28 December 2022

(3) Cliff Lewis' Air Travel Memoirs

Part 3 of a twelve part memoir written by Cliff Lewis, an Air Travel (NZ) pilot... 

This memoir relates to my my larger post on Air Travel (NZ) Ltd which can be found here -


Chapter 3 - A Company is Formed


All very well, three aeroplane, three pilots, where did the money come from?

Young Jack Renton’s assurance to Bert Mercer had borne fruit. Here are the people South Westland have to thank for all this to come about.

The late Dorothy Theomin of Dunedin
Bert Chapman of Hokitika
Paul Renton Snr of Hokitika
Harry Worrall of Christchurch
Arthur Wilkinson of Christchurch

The arrival of Air Travel (NZ)'s de Havilland DH83 Fox Moth ZK-ADI at Hokitika on 13 December 1934

They floated the company, directed its business and issued the shares. Every business is bugged by paperwork. Air Travel (NZ) was no exception. It had to have a company secretary. Mr Maurice Dawe of Hokitika accepted this responsible job and executed his duties to the greatest satisfaction of everybody concerned right up to the time of his ill fated death in one of the company's aeroplanes on Mount Hope.

At Hokitika aerodrome, an office had to be manned. To start with, Bert Mercer’s own to daughters, Billie Mercer and her sister Marie, assisted their father. Billie later left to marry and live in Christchurch so Hugh Drummond of Hokitika came to the aid of the company. He really executed a magnificent work, so much so that Marie Mercer was able to be released. He not only controlled all our records and bills of loading but also acted as receptionist to all passengers. Everybody who landed at Hokitika aerodrome or departed from it will always remember Mr Drummond for his unfailing courtesy and personal attention. He was our ambassador while we were away fighting the elements of South Westland's weather and the vagaries of its intricate landing places. Mr Drummond, we all thank you for a magnificent job.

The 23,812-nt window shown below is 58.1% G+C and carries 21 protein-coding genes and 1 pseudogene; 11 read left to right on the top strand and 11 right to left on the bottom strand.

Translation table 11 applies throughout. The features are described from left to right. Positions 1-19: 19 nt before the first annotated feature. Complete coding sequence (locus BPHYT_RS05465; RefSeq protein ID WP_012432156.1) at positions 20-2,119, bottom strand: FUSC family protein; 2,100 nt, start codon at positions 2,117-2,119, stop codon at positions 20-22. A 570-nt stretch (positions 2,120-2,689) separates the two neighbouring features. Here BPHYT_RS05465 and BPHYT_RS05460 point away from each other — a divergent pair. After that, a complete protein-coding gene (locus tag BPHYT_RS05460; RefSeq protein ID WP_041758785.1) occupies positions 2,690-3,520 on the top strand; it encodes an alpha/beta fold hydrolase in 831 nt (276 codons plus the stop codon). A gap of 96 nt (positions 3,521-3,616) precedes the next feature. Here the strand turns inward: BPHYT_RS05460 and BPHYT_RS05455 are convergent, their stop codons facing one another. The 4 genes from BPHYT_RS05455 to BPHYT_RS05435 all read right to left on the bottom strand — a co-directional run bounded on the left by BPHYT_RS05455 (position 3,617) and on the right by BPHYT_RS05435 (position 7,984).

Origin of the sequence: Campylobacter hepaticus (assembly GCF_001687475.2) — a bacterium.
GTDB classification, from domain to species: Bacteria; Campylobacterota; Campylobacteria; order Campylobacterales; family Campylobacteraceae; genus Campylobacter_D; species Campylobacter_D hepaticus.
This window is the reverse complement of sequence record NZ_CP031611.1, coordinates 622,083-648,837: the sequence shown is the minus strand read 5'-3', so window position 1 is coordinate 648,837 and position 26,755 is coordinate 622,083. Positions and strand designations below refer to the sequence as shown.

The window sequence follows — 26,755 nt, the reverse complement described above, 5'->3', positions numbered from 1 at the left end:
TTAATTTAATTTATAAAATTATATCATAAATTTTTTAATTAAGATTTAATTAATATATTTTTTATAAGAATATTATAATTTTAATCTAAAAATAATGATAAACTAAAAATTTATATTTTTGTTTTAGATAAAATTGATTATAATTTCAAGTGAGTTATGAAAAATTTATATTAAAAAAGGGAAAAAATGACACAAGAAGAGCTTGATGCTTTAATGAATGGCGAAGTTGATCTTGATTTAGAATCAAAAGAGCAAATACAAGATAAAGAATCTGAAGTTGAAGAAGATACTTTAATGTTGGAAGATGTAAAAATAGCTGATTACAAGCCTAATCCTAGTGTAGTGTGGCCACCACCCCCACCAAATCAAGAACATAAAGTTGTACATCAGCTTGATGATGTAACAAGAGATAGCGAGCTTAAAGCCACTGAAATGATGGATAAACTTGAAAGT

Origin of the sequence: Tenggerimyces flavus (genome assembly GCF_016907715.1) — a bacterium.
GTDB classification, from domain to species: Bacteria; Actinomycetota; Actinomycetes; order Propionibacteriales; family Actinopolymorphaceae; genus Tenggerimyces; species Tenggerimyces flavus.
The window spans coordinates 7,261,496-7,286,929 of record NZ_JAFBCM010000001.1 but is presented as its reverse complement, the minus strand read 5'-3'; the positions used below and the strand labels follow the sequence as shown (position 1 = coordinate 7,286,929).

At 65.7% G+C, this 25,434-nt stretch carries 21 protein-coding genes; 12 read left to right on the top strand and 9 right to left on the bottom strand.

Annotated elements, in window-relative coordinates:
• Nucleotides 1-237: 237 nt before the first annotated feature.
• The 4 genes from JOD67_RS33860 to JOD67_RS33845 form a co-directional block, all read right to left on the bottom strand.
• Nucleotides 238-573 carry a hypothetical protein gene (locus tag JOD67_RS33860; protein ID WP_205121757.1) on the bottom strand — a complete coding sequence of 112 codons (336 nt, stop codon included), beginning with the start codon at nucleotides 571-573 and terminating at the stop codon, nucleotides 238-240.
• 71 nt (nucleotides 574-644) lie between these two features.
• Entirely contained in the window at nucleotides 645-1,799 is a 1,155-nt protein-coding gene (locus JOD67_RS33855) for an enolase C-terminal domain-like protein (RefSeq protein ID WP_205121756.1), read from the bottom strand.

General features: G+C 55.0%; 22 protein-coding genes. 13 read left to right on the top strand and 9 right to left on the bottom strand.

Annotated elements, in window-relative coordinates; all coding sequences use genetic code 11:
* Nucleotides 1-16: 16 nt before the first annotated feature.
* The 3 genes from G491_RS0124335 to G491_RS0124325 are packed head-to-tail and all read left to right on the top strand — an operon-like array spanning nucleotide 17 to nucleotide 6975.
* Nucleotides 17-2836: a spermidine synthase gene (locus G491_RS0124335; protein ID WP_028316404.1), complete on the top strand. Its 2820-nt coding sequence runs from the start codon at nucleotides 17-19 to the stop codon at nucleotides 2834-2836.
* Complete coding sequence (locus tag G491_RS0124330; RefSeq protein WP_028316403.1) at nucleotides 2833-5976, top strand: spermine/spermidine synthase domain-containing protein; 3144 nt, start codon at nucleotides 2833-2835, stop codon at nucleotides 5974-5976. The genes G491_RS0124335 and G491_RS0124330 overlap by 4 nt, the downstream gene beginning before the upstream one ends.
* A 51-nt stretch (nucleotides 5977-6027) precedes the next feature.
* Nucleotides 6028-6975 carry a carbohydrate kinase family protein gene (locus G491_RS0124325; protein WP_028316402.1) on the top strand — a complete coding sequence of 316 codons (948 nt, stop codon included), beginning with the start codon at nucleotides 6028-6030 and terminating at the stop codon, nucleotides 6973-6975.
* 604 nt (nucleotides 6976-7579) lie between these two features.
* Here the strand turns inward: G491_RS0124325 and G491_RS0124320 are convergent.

Behind every successful man there must be a successful, patient and encouraging lady. Bert Mercer, Jim Hewett and myself all had the lovely privilege. To our wives, who were caused many an anxious hour, goes my utmost respect for the continued faith in our ability to master all difficulties and return home safely, even when sometimes we were held up in the far south for days at a time and had no communication to assure them that we were okay.

We were really fortunate in having a devoted ground engineer in Owen Templeton. He often drove all us pilots mad when we wanted our aeroplanes in a hurry. Owen would not let us have it until he was perfectly satisfied it was 100% airworthy. We were grateful and just walked around in ever diminishing circles smoking endless cigarettes until Owen was happy. Thanks Owen! Bert Mercer knew the men he employed and he picked them out meticulously!

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